I’ve been struggling with the most efficient way to organize our trip into easily digestible blog posts. I think I need to mostly stick with a chronological recount. Normally I would like to arrange by topic, with one post dedicated to the hotels and another post about museums and another post about food, but because our trip wasn’t all in one place, that sorting isn’t quite as traffic-friendly as I would like. Instead I’m going to break up the posts into a handful of little chunks based on where we were at the time. So the most basic itinerary was this: we arrived in London early on a Wednesday morning and we did a few things in London. Friday morning, we got up early and went to Paris for a couple days. We returned to London on Sunday evening. Monday we had a day trip to Stonehenge and Bath, and then we spent the remaining week exploring more of London. That’s at least four separate posts (including this one), and because the beginning is always a fine place to start, here are our the first couple days in London.
For the first two days in London, we had a few things planned, but tried to keep our schedule as flexible as possible in case we had a hard time adjusting to a six hour time change. We had traveled in luxury, but even so, we were fairly tired and jet lagged when we arrived. We had a plan to try and overcome that as quickly as possible because, obviously, jet lag sucks and we wanted to comfortably enjoy our trip, but even more so because one thing that was very much on a schedule was a photo shoot and we didn’t want to look sleep deprived.
Our arrival into London went very smoothly, and I could actually remember the journey, so I was reasonably confident that I wasn’t going to say, “We finally made it!” and then wake up at home after yet another all-too-literal dream vacation. After the Heathrow Express delivered us to Paddington Station, we purchased Oyster Cards to pay for our fare on London’s amazing public transportation and made our way to the platform that would take us to the tube stop nearest to our hotel. Oyster Cards, the pay-as-you-go transit cards, aren’t strictly necessary anymore with the advent of contactless payment on smartphones or watches. Those weren’t options 14 years ago and we had already purchased our Oyster Cards by the time we figured that out. Because the Oyster Card is prepaid, using Apple Pay or Google Pay with your phone is probably the most economical way to make sure that you don’t have money left on your account at the end of your trip, but in much of Missouri, public transportation only barely exists, and I’m happy to think of my leftover Oyster Card money as a donation to TFL (Transport for London) because it’s such a great system. Also, the card itself is like a souvenir.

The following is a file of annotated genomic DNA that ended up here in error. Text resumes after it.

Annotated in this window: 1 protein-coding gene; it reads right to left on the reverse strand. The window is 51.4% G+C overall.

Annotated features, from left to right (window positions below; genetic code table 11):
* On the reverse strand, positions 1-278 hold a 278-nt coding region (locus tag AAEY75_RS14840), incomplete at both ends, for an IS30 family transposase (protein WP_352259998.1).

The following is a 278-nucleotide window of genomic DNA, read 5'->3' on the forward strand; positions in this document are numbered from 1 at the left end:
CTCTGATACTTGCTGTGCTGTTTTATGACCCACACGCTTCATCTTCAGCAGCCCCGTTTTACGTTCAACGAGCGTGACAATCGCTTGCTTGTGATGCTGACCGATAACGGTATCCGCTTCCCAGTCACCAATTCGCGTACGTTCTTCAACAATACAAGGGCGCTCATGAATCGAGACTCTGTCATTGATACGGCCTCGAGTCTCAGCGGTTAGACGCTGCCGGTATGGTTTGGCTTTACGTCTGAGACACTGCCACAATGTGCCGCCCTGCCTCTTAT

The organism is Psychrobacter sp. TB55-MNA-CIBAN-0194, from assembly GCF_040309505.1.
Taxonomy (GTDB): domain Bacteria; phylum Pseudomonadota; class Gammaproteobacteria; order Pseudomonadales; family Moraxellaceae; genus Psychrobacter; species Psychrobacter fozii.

For this first portion of our trip, we stayed at the Conrad St. James, which was a beautiful hotel and certainly the fanciest place we stayed on this trip. Kalen’s aunt and uncle had stayed there a few years previously and recommended it, and Kalen had enough hotel reward points to book us two nights. Even though it was only about ten in the morning when we arrived, we went to drop off our bags until check-in time. To our great surprise, the room was already ready and we were given complementary early check-in. Had we been able to foresee this, we probably would have skipped the showers at the Arrivals Lounge at the airport and just showered at the hotel (a magnificent deluge, a plumbing triumph), but there was no way to know that we would get so lucky.
The room was gorgeous and much bigger than my research of European hotels had led me to expect. The bathroom was especially spacious, with a tub and shower and the toilet in its own little sub-room. The only complaint we had the entire time was about the frosted glass door to the toilet which made a horrifying “crack!” sound as it closed. It seemed to be an issue with the hinges, but to give our anxiety a break we agreed that the toilet door would remain open and we would instead close the door to the whole bathroom when we needed it. We settled into the room, admiring its many features before heading out for a touristy hop-on hop-off bus tour to get started with some low-exertion sightseeing. We had also been informed by both my mother and Kalen’s that Kalen needed to trim his mustache, and as neither he nor I are skilled at that, we needed to find a barber.